Photoluminescence Spectra of Emeralds from Colombia, Afghanistan, and Zambia by Brian Thompson. See Research Below
Welcome to the GemologyOnline.com Forum
A non-profit Forum for the exchange of gemological ideas
It is currently Fri Nov 24, 2017 5:14 am

All times are UTC - 4 hours




Post new topic Reply to topic  [ 8 posts ] 
Author Message
 Post subject: Calling a purplish red tourmalinle, cuprian
PostPosted: Mon Mar 13, 2017 9:24 pm 
Offline
Gemology Online Veteran

Joined: Thu Sep 25, 2008 10:33 am
Posts: 744
Location: Mars PA
I just got finished reading a post on the inter net that is disgusted with people trying to sell purplish red tourmaline as cuprian. The author shows a picture of what looks like a decent rich purplish pink and says that he has seen hundreds of tourmalines with the same color without copper. Therefor copper is not a chromophore in the pictured tourmaline and it should not be called cuprian.

I am sure his observations on purplish pink tourmaline are valid, but is the eye a valid way of differentiating regular tourmaline from cuprian tourmaline when the difference is based on color, NO! (I could have used paraiba type and paraiba like for my comparison, but I kept with the color in the post) With a spectrometer I can distinguish a Rubellite from a cuprian purplish red tourmaline. If the tourmaline shows the copper absorption peaks, then it effects the color of the stone. Copper is therefor a chromophore in that tourmaline, despite having thousands of other tourmaline that are only colored by manganese and iron and have the same color.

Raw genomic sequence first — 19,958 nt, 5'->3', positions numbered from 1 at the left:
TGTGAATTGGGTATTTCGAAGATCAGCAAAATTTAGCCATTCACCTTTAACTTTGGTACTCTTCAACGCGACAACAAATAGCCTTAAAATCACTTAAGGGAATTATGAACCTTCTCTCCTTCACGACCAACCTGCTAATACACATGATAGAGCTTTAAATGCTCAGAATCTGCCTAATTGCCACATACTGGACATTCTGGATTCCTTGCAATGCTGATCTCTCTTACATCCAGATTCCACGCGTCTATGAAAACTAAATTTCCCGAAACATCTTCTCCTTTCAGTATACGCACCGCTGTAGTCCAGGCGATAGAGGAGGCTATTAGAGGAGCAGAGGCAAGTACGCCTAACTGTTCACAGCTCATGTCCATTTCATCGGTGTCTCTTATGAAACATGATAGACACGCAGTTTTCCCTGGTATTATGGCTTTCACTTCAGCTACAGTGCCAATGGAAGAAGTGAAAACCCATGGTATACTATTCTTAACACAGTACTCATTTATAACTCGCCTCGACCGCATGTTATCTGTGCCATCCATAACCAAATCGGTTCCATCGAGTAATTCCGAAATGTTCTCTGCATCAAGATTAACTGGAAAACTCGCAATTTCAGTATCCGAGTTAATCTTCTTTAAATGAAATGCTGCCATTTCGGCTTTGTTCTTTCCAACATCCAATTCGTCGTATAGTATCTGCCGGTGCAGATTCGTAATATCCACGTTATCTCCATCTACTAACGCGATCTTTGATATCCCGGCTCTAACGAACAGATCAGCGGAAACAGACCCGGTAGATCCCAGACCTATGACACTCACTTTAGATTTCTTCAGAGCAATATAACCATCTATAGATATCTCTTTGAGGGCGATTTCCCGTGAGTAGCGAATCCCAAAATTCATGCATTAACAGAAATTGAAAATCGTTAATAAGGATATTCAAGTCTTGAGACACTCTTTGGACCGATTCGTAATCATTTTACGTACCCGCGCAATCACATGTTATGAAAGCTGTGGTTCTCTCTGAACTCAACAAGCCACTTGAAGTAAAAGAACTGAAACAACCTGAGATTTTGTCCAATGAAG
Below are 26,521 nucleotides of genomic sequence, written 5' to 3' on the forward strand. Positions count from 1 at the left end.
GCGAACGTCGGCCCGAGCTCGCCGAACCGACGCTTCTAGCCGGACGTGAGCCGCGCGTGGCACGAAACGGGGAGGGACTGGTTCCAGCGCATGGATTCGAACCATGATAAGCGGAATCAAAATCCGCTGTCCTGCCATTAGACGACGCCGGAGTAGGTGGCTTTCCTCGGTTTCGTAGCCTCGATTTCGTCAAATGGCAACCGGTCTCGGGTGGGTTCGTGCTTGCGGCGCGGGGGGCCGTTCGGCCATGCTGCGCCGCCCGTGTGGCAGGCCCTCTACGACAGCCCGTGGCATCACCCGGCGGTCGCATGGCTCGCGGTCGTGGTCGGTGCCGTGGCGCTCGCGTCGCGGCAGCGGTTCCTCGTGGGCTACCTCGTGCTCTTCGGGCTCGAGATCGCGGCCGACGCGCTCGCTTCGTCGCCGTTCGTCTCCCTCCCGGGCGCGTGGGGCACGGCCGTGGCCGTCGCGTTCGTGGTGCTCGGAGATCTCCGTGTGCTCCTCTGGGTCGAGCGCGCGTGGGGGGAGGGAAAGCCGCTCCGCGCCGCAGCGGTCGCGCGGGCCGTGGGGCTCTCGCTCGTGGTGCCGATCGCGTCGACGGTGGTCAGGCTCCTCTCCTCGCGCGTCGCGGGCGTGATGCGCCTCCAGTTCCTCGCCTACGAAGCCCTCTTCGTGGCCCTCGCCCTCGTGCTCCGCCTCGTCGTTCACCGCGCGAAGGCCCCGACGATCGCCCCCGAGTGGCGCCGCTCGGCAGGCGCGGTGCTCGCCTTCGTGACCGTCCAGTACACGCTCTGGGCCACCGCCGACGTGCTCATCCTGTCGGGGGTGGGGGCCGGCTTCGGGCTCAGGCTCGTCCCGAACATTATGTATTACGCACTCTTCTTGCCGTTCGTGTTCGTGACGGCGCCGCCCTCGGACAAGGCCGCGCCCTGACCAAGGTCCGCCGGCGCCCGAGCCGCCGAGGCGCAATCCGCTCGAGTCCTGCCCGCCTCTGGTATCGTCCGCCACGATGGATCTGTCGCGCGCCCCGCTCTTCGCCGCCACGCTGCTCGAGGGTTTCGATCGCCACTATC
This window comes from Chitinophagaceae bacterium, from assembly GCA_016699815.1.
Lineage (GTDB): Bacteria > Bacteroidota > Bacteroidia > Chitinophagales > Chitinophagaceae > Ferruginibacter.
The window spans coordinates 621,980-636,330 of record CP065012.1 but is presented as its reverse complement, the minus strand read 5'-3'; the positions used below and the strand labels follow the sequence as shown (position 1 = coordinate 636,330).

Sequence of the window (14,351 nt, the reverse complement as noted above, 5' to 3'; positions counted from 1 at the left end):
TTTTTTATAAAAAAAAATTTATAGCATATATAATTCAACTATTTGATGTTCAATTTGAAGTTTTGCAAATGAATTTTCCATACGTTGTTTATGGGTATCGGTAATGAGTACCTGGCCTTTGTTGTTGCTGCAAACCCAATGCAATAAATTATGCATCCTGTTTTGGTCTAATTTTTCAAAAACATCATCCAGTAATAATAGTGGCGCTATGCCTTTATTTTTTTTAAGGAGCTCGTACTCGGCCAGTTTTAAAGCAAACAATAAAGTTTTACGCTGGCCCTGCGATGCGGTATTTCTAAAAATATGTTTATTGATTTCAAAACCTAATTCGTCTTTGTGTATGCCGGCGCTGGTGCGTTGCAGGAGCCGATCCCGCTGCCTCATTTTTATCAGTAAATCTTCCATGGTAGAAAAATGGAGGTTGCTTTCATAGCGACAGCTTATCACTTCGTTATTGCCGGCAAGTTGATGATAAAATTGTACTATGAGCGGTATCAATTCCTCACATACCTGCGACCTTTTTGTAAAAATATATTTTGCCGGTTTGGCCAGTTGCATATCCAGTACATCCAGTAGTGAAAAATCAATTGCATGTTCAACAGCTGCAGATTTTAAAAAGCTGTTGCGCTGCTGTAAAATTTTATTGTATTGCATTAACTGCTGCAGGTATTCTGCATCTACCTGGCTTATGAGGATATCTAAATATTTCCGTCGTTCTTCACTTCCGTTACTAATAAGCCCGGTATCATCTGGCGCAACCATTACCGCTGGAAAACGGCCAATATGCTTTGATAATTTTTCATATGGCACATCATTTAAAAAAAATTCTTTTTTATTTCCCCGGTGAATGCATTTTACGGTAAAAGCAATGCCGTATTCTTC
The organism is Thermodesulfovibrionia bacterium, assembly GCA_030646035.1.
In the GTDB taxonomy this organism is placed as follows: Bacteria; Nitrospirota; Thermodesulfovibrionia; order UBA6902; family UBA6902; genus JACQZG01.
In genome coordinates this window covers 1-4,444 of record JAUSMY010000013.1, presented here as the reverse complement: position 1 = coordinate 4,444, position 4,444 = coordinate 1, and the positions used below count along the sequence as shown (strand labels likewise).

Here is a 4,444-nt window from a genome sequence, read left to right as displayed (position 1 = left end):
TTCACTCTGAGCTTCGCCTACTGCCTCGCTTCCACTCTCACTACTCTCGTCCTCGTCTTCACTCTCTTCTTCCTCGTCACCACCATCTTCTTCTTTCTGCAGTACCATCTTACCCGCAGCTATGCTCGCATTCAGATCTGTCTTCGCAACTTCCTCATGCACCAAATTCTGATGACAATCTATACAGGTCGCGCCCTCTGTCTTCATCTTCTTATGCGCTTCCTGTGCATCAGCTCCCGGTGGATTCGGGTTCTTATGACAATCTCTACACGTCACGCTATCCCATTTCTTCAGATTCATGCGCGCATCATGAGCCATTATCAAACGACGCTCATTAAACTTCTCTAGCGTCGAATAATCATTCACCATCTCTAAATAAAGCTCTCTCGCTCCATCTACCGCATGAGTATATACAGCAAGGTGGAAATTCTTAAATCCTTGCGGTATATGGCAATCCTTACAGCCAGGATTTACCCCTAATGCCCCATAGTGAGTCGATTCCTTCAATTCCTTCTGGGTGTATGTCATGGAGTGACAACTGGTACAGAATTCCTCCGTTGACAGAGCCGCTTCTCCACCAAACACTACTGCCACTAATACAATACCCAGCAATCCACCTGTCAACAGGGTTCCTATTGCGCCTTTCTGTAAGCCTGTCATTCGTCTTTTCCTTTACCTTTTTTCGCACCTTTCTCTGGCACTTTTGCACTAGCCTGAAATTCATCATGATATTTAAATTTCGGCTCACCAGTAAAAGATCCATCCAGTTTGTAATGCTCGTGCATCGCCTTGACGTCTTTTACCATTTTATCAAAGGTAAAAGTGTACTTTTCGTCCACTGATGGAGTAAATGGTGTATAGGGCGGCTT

I think it is fair to call a tourmaline that shows the copper absorption curves, despite its color, to be called cuprian. This is certainly not universal. I have heard that some labs want a certain amount of copper in the tourmaline to be cuprian, while other sources use cuprian to designate any tourmaline colored by copper that did not ;come from Brazil. I know the GIA uses a spectrometer to test all of the submitted tourmalines if copper is suspected to be present.

So what do you think? I find it unfortunate that some tourmaline meets the letter of the definition of cuprian tourmaline, without having any exceptional qualities. And I certainly wouldn't spent a premium on them, but it is being done.

Bruce


Top
 Profile  
Reply with quote  
 Post subject: Re: Calling a purplish red tourmalinle, cuprian
PostPosted: Tue Mar 14, 2017 12:28 am 
Offline
Moderator
User avatar

Joined: Mon Apr 02, 2012 9:31 pm
Posts: 2603
Location: North Carolina